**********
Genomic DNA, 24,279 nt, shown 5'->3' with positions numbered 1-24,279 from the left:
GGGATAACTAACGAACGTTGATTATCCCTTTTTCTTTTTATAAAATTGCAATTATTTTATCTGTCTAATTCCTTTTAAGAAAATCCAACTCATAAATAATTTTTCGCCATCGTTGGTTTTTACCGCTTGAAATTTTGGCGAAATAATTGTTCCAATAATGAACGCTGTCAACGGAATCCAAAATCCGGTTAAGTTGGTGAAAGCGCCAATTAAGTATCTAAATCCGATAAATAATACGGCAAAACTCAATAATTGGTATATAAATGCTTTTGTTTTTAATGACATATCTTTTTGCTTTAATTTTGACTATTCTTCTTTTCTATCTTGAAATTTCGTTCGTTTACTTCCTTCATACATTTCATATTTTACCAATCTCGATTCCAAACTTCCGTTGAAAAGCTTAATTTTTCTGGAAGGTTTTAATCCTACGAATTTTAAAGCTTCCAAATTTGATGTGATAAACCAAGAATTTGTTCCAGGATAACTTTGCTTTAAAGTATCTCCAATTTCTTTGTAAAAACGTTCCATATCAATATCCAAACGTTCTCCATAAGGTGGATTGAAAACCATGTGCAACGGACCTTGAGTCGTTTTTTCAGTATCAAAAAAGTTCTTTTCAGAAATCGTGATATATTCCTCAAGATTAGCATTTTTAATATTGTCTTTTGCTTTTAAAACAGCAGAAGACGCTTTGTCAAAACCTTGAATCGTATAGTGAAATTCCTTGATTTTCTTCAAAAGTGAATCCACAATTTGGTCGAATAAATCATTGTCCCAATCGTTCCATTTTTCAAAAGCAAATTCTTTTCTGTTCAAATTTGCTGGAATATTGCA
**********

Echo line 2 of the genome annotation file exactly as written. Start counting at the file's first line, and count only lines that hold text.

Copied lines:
GGGATAACTAACGAACGTTGATTATCCCTTTTTCTTTTTATAAAATTGCAATTATTTTATCTGTCTAATTCCTTTTAAGAAAATCCAACTCATAAATAATTTTTCGCCATCGTTGGTTTTTACCGCTTGAAATTTTGGCGAAATAATTGTTCCAATAATGAACGCTGTCAACGGAATCCAAAATCCGGTTAAGTTGGTGAAAGCGCCAATTAAGTATCTAAATCCGATAAATAATACGGCAAAACTCAATAATTGGTATATAAATGCTTTTGTTTTTAATGACATATCTTTTTGCTTTAATTTTGACTATTCTTCTTTTCTATCTTGAAATTTCGTTCGTTTACTTCCTTCATACATTTCATATTTTACCAATCTCGATTCCAAACTTCCGTTGAAAAGCTTAATTTTTCTGGAAGGTTTTAATCCTACGAATTTTAAAGCTTCCAAATTTGATGTGATAAACCAAGAATTTGTTCCAGGATAACTTTGCTTTAAAGTATCTCCAATTTCTTTGTAAAAACGTTCCATATCAATATCCAAACGTTCTCCATAAGGTGGATTGAAAACCATGTGCAACGGACCTTGAGTCGTTTTTTCAGTATCAAAAAAGTTCTTTTCAGAAATCGTGATATATTCCTCAAGATTAGCATTTTTAATATTGTCTTTTGCTTTTAAAACAGCAGAAGACGCTTTGTCAAAACCTTGAATCGTATAGTGAAATTCCTTGATTTTCTTCAAAAGTGAATCCACAATTTGGTCGAATAAATCATTGTCCCAATCGTTCCATTTTTCAAAAGCAAATTCTTTTCTGTTCAAATTTGCTGGAATATTGCA